UIC's losing streak reveals a lot of problems

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UIC is in the midst of an eight-game losing streak. The Flames are now 0-8 in Horizon League play, though one of those was before this recent problem, and things don't look to be getting any better any time soon. 
What's been the problem? Well, I have a couple theories. I've split this up into two sections: On Offense and On Defense. If you're particularly concerned about one or the other skip right down to it. Also, Shannon Ryan highlighted the team's turnovers woes the last two games in her local college basketball roundup on Sunday. But turnovers, at least on offense, aren't the only problem for Howard Moore's squad.
On Offense:
The foundation of the swing offense is getting good looks at the basket. You want to see what happens when you do? Watch Wisconsin's demolition of Northwestern on Sunday. The skill set of the UIC players isn't really perfect for this offense. There are only two players on the team - Robo Kreps and Dipanjot Singh - who are elite three-point shooters. That meant that Moore had to rearrange the offense a bit to use the post up part of the swing more often. They've taken it to heart and gotten good looks for K.C. Robbins, Darrin Williams and Paris Carter down low. In fact, they've done it so often that the Flames are sixth in the nation with two pointers making up 60.9 percent of the team's points.
You'd think that a team that pounds the ball into the paint would also draw a lot of fouls, but that just hasn't been the case here. UIC's free throw rate is amongst the worst in the country at 31.2 percent. That means for every ten shots from the floor the Flames attempt about three free throws. If you're going to go into the paint so much you should at least get some extra and-ones out of the deal. On the plus side, even with poor three-point shooting, the Flames have managed a decent effective field goal percentage during the latest run.
Then there are those turnovers Ryan mentioned. UIC has turned the ball over on one in every four possessions during the losing streak. That's terrible, to say the least. For the season the Flames rank 328th in turnover percentage (that's out 345 teams). This is the place where losing Zavion Neely really hurts the team. He was this team's best hope at holding onto the ball and now he's ineligible and there are more possessions to be wasted. It's not really Paul Carter who is the problem though. His high usage dictates that he's going to have some turnover, but he's turned it over on about one in every five possessions this season.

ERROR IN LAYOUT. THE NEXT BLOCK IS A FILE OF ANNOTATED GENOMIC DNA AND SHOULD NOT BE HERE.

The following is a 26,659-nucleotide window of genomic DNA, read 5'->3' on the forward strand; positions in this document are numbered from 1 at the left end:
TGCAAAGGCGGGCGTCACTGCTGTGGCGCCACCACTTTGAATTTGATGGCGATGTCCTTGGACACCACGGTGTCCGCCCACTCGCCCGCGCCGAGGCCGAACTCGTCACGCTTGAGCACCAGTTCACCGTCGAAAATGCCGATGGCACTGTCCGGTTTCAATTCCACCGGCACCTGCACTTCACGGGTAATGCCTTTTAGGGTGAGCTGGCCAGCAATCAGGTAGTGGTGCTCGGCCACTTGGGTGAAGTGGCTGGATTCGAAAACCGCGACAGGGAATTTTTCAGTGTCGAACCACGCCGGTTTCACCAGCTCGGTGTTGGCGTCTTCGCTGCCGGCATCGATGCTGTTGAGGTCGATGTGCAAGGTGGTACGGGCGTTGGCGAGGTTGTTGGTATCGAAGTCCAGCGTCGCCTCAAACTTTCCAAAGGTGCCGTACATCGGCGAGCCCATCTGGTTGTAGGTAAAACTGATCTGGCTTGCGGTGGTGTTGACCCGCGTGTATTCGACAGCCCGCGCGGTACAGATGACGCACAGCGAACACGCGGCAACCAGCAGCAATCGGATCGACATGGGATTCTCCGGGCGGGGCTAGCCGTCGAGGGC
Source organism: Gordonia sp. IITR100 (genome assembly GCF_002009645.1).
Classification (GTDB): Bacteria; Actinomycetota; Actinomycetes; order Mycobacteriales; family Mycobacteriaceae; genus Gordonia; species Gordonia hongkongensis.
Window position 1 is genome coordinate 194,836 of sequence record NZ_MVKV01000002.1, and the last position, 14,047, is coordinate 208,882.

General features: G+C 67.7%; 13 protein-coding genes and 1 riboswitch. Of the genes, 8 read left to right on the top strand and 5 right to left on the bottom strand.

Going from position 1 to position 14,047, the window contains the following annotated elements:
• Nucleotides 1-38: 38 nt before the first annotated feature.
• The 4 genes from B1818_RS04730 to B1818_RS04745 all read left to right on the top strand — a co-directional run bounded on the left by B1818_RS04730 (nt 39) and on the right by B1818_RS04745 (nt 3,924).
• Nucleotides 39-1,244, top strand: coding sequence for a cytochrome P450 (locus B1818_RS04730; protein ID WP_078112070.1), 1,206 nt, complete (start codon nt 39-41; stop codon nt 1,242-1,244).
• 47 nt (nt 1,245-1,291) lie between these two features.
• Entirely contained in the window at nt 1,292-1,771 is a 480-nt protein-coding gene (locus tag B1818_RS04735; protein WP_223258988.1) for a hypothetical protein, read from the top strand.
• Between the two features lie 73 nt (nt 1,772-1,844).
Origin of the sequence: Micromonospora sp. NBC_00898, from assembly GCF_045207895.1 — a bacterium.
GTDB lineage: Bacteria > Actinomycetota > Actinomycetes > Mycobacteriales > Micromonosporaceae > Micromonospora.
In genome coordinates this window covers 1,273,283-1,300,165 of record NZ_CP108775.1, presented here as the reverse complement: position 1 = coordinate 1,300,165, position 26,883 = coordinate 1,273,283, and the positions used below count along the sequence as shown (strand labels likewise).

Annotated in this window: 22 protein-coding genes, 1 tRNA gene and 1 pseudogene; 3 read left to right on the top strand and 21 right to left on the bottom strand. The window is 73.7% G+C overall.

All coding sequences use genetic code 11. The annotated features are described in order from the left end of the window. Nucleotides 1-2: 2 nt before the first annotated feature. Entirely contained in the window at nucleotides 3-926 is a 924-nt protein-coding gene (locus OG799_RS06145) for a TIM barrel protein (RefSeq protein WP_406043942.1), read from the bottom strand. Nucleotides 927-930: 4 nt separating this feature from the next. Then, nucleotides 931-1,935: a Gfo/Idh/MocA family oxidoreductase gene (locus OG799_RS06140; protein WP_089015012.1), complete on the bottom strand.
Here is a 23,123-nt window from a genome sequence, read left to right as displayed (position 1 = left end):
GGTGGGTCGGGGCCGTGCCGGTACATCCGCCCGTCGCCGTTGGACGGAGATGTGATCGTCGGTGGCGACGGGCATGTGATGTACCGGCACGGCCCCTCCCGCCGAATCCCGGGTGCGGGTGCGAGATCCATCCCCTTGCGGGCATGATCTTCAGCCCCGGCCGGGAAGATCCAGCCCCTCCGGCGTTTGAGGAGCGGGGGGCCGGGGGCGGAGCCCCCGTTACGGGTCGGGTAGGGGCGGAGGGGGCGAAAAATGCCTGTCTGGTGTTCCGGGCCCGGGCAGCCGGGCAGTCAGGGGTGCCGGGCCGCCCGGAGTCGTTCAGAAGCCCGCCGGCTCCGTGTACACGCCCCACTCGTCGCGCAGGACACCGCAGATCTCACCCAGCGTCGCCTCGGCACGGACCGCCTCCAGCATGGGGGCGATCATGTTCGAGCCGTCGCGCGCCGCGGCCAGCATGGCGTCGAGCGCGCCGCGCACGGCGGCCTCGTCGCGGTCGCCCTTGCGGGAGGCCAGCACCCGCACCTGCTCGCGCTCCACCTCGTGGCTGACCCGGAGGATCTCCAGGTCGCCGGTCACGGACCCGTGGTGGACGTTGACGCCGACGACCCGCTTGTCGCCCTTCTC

On the other hand, Robbins turns it over on a third of the possessions he uses. That's way too many. A lot of them come from careless mistakes too. Robbins' free throw rate is also incredibly low for a big man at 8.5 percent. Ken Pomeroy estimates that he draws 2.5 fouls per 40 minutes, or about half the rate of Paul Carter.
It seems like Moore has seen similar things on tape and is working to correct the teams' offensive deficiencies. Robbins' minutes have dwindled since the return of Williams. That's probably for the better, though neither is particularly efficient. To be honest, I'd like to see more of Paris Carter. If he could make free throws he'd be a pretty nifty force in the paint.
On Defense:
Still, we're picking at small potatoes on offense compared to the problems on defense. Over the past seven Horizon League games the Flames have allowed 1.17 points per possession. That's 526 points in 451 possessions and that's terrible. The Flames aren't fouling, they rank 140th in opponent free throw rate, but it doesn't matter. Teams are getting plenty of easy shots, not turning the ball over and are even able to crash the offensive glass effectively. Add it all up and you've got quite the disaster.
Let's start with the defensive turnover rate. During the slump the Flames have forced turnovers on about 15 percent of opponent possessions. If that were a full season total it would rank last in the nation. You're playing man-to-man defense and not forcing turnovers? How is that possible? Gamble some more and take a chance at a steal. Do whatever you have to do to create empty possessions, for without them a defense is dead on arrival. It doesn't even have to be that many more, it just needs to be more. I'm not asking Moore to turn his team into DePaul and press all the time, but what about trying to play a passing lane every once in a while?
Of course what you worry about when gambling on defense is fouling and giving up an open shot when you pick the wrong spot. Well guess what? Even in position, UIC's defense isn't stopping those shots. The Flames have allowed an effective field goal percentage of 55 percent during the slump. If that was over a full season it'd rank 335th. So even playing their relatively conservative defense UIC hasn't been able to force misses. How is gambling a little more really going to hurt?